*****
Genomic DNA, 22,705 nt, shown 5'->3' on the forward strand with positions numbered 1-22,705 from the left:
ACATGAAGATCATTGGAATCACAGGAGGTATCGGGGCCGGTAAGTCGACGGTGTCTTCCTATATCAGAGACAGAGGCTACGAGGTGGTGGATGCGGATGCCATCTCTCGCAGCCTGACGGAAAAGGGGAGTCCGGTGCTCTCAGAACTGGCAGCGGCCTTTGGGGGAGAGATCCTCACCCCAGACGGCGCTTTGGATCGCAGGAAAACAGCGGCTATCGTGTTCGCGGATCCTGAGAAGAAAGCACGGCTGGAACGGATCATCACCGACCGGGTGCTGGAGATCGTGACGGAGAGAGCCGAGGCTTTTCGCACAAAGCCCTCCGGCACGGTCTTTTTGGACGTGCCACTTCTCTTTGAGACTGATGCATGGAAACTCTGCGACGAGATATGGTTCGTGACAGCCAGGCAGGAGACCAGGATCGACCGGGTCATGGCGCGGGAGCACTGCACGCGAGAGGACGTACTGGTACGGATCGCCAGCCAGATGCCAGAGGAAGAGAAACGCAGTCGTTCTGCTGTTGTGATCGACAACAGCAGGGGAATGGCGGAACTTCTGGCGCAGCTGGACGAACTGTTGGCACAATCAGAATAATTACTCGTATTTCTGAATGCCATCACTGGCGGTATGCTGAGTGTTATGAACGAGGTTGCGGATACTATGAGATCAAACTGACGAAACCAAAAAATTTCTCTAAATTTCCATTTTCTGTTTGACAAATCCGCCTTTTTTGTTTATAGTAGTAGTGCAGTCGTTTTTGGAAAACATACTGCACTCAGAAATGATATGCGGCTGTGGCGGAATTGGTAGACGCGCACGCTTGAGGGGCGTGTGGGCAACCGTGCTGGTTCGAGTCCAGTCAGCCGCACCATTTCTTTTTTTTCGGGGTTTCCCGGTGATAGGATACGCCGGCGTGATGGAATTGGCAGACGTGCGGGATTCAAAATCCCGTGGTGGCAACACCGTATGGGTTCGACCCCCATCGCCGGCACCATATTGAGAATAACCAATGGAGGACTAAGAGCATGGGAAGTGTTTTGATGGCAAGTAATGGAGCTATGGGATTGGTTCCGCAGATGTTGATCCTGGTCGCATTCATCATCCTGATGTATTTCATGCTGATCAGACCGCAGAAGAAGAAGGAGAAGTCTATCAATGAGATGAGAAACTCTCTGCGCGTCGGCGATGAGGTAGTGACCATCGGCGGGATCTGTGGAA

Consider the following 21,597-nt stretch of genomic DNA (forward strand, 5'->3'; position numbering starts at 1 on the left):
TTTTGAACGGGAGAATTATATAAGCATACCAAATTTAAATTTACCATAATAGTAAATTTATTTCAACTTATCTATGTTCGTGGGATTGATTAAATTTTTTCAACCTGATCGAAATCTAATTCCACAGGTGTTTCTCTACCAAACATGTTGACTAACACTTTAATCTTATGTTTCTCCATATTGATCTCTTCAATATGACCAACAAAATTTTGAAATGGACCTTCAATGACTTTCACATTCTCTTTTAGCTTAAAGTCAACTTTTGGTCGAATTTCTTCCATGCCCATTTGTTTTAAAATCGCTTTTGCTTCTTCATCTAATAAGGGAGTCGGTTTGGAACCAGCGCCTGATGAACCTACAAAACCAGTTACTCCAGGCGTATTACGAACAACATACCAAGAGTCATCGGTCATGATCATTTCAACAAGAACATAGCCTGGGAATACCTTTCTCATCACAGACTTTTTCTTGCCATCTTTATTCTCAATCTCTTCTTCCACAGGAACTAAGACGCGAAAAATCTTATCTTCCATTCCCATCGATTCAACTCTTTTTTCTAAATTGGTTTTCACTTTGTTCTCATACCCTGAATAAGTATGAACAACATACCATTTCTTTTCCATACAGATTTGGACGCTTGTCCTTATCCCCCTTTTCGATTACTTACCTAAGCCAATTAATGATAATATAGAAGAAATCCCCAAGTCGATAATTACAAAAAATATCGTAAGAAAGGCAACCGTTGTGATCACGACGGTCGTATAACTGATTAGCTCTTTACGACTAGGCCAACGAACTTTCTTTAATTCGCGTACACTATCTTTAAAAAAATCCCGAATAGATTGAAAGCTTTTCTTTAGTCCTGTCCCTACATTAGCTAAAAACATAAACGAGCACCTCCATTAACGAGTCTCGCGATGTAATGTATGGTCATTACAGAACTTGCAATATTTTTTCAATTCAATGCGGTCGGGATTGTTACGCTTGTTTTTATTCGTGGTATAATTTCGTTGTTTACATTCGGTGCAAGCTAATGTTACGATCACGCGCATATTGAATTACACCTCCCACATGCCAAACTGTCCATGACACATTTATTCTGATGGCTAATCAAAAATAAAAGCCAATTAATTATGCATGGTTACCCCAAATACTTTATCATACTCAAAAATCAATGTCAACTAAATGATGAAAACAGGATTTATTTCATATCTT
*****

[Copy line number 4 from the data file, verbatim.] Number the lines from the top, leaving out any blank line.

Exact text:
TTTTGAACGGGAGAATTATATAAGCATACCAAATTTAAATTTACCATAATAGTAAATTTATTTCAACTTATCTATGTTCGTGGGATTGATTAAATTTTTTCAACCTGATCGAAATCTAATTCCACAGGTGTTTCTCTACCAAACATGTTGACTAACACTTTAATCTTATGTTTCTCCATATTGATCTCTTCAATATGACCAACAAAATTTTGAAATGGACCTTCAATGACTTTCACATTCTCTTTTAGCTTAAAGTCAACTTTTGGTCGAATTTCTTCCATGCCCATTTGTTTTAAAATCGCTTTTGCTTCTTCATCTAATAAGGGAGTCGGTTTGGAACCAGCGCCTGATGAACCTACAAAACCAGTTACTCCAGGCGTATTACGAACAACATACCAAGAGTCATCGGTCATGATCATTTCAACAAGAACATAGCCTGGGAATACCTTTCTCATCACAGACTTTTTCTTGCCATCTTTATTCTCAATCTCTTCTTCCACAGGAACTAAGACGCGAAAAATCTTATCTTCCATTCCCATCGATTCAACTCTTTTTTCTAAATTGGTTTTCACTTTGTTCTCATACCCTGAATAAGTATGAACAACATACCATTTCTTTTCCATACAGATTTGGACGCTTGTCCTTATCCCCCTTTTCGATTACTTACCTAAGCCAATTAATGATAATATAGAAGAAATCCCCAAGTCGATAATTACAAAAAATATCGTAAGAAAGGCAACCGTTGTGATCACGACGGTCGTATAACTGATTAGCTCTTTACGACTAGGCCAACGAACTTTCTTTAATTCGCGTACACTATCTTTAAAAAAATCCCGAATAGATTGAAAGCTTTTCTTTAGTCCTGTCCCTACATTAGCTAAAAACATAAACGAGCACCTCCATTAACGAGTCTCGCGATGTAATGTATGGTCATTACAGAACTTGCAATATTTTTTCAATTCAATGCGGTCGGGATTGTTACGCTTGTTTTTATTCGTGGTATAATTTCGTTGTTTACATTCGGTGCAAGCTAATGTTACGATCACGCGCATATTGAATTACACCTCCCACATGCCAAACTGTCCATGACACATTTATTCTGATGGCTAATCAAAAATAAAAGCCAATTAATTATGCATGGTTACCCCAAATACTTTATCATACTCAAAAATCAATGTCAACTAAATGATGAAAACAGGATTTATTTCATATCTT